We’re one month away from the inaugural edition of whatever-we’re-goiing-to-call-this-event. It’s kind of like a bioblitz, but we’re going to focus on butterflies and flowering plants – though we may expand that focus in future years. We’ll be collecting data, but also learning and exploring. There is no expertise required – we’ll show you what you need to know when you come.
Let me explain:
This new event grew out of a survey by former Hubbard Fellow Alex Brechbill, who was helping us think about how to better engage the public at our Platte River Prairies. The survey results showed that people had a considerable interest in a bioblitz event, or something similar. I wanted to be sure that we weren’t just making lists of species for fun, and that we had a clear purpose for whatever data was collected. As a result, we came up with this event, which we haven’t yet named.
We’ll be doing a combination of things on June 29, 2019. During each of three session periods, we’ll let people break themselves into three groups. One group will walk transects (with a leader) and count butterflies seen along those transects, focusing particularly upon monarchs and regal fritillaries. A second group (with a leader) will walk those same transects and count the plant species that are currently blooming. The third group will go on an exploratory hike (of a different part of our Platte River Prairies each session) with an ecologist, and learn about prairie ecology, restoration, and management.
I hope the butterfly and nectar plant data will help us better understand both the ecology of monarch and regal fritillary butterflies and the ways in which our restoration and management work affects them. Most people are familiar with monarch butterflies and their current population issues. Regal fritillaries are also large colorful butterflies, but they are specialists – they are found only in prairies and their larvae feed exclusively on violets. They are an at-risk species, and while they’ve traditionally done well along the Platte River, our annual surveys have shown lower numbers in recent years.
Those annual surveys showed that regal fritillary populations crashed after the 2012 drought, and haven’t really come back very well since. Previous to that drought, we collected enough data to feel comfortable that our fire and grazing management was positively supporting regal populations, so we don’t think the current low numbers are tied to management. However, we’re not sure why the numbers haven’t climbed back up since the drought. Our current survey work only covers a few transects a year, so this event gives us a chance to greatly expand that scope and, hopefully, build a better understanding of what’s going on. If we repeat this event, as we plan to, over many years, we should build a really valuable dataset.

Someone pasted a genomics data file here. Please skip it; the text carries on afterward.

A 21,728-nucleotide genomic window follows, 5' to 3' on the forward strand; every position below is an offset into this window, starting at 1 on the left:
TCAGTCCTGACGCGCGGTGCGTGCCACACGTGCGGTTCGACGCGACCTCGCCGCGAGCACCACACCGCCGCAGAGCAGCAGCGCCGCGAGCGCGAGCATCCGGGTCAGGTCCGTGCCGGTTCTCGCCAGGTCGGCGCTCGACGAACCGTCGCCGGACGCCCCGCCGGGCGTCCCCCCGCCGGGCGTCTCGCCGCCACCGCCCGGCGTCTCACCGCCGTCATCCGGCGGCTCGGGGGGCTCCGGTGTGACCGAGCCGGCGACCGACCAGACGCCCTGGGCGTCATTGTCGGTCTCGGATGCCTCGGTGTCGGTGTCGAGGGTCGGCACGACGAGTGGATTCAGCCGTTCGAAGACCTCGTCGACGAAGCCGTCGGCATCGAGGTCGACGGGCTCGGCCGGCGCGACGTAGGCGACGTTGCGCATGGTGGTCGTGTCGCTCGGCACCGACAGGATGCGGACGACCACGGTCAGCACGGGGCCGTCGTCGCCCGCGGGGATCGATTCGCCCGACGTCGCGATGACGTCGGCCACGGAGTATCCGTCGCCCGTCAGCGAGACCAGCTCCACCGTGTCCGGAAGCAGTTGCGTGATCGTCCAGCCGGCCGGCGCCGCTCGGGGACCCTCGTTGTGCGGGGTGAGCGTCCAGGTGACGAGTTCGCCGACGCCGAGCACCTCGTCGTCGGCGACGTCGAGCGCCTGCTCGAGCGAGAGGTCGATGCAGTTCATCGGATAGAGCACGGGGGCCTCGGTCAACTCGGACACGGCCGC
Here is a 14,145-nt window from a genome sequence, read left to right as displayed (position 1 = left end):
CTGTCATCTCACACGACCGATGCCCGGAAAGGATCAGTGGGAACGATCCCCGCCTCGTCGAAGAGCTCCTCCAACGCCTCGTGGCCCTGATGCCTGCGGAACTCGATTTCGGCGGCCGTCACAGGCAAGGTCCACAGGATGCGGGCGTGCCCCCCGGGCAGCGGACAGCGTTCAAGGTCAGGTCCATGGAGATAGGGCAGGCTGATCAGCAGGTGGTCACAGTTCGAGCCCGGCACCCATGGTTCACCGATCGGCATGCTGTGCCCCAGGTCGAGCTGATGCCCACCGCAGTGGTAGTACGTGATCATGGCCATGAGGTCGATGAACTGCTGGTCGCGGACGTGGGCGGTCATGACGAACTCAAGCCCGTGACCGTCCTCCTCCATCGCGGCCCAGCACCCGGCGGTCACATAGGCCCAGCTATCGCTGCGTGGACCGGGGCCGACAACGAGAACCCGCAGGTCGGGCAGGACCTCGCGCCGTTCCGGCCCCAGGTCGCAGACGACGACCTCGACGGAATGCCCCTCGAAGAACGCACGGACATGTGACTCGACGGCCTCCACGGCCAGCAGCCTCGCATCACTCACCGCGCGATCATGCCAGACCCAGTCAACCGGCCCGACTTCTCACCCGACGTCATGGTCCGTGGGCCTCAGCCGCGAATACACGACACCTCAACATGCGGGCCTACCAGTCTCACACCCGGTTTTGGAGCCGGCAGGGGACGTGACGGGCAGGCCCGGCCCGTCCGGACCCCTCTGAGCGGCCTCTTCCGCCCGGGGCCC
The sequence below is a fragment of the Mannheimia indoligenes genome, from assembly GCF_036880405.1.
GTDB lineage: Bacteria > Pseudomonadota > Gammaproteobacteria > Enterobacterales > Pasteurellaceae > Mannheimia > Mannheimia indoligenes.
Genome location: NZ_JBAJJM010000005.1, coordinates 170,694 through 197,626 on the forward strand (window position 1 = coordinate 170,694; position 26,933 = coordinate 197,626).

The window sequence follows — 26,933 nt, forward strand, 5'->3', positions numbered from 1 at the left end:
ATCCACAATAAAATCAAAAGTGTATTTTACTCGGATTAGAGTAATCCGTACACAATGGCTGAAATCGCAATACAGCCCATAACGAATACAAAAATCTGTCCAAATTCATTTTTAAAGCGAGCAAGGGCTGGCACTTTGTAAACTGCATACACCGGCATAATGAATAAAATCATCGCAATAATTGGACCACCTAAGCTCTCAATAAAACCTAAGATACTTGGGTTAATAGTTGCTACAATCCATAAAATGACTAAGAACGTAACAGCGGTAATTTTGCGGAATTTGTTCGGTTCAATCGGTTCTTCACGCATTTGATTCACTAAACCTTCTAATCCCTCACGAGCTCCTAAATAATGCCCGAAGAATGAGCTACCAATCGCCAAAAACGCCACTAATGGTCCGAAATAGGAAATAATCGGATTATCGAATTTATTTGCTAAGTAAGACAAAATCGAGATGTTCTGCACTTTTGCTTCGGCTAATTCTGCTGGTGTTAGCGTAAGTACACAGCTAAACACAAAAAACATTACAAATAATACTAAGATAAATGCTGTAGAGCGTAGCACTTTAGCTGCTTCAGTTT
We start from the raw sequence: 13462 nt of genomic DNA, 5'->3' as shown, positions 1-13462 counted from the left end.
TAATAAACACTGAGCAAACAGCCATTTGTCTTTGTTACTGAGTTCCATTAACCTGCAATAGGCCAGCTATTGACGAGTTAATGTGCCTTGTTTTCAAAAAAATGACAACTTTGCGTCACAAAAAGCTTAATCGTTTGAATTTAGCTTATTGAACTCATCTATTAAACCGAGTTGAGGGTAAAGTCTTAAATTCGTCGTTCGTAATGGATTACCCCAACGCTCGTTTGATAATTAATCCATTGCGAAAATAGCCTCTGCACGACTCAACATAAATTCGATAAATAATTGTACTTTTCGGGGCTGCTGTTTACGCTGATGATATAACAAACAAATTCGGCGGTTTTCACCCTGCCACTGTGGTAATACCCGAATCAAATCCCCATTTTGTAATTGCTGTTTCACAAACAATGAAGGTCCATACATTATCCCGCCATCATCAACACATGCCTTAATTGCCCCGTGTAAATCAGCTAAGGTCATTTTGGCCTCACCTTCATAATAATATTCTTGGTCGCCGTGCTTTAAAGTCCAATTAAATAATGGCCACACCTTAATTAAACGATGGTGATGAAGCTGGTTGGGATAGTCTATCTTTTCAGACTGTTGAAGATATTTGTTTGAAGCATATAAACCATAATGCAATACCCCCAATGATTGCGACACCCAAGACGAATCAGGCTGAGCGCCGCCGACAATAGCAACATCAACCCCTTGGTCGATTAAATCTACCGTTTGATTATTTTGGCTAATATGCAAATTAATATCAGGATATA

I hope you can come join us at this first event. I’m sure we’ll learn a lot, both about butterflies/plants and about how to make this event as useful as possible – both to participants and science. Also, if I haven’t mentioned it yet, we hope to have your help coming up with a better name for the event itself…
You don’t need to have any expertise in butterflies, plant identification or anything else. We will have people to lead each group and train others on the methods we’re using. It should be a great opportunity to learn and have fun. And if you don’t want to collect data, just come and go on the prairie hikes to enjoy what should be a very pretty time of year in the prairies.
If you intend to come, please RSVP to Mardell Jasnowski at email@example.com or 402-694-4191. If you do happen to have particular expertise in butterflies or plant identification, please let her know if you’d be willing to play a leadership role, if needed. Bring drinking water, sunscreen, a lunch, and whatever else you need for a day in the prairie. We will provide refills for your drinks, as well as some light snacks.
Here is the schedule for the day:
June 29, 2019
9:30 am – introduction to the day
10 am – first session
11:30 am – lunch (bring your own – we’ll provide refills of water/other drinks and snacks)
12:15 pm – second session
1:45 pm – break
2 pm – third session
3:30 pm – done
The event will take place at The Nature Conservancy’s Platte River Prairies and our Derr House. Click here for a map, or just take the Wood River exit from Interstate 80 (exit #300), go two miles south, and then turn right immediately after the sharp curve in the highway to continue south. You’ll immediately see our sign and a driveway up to the brick house on a small hill.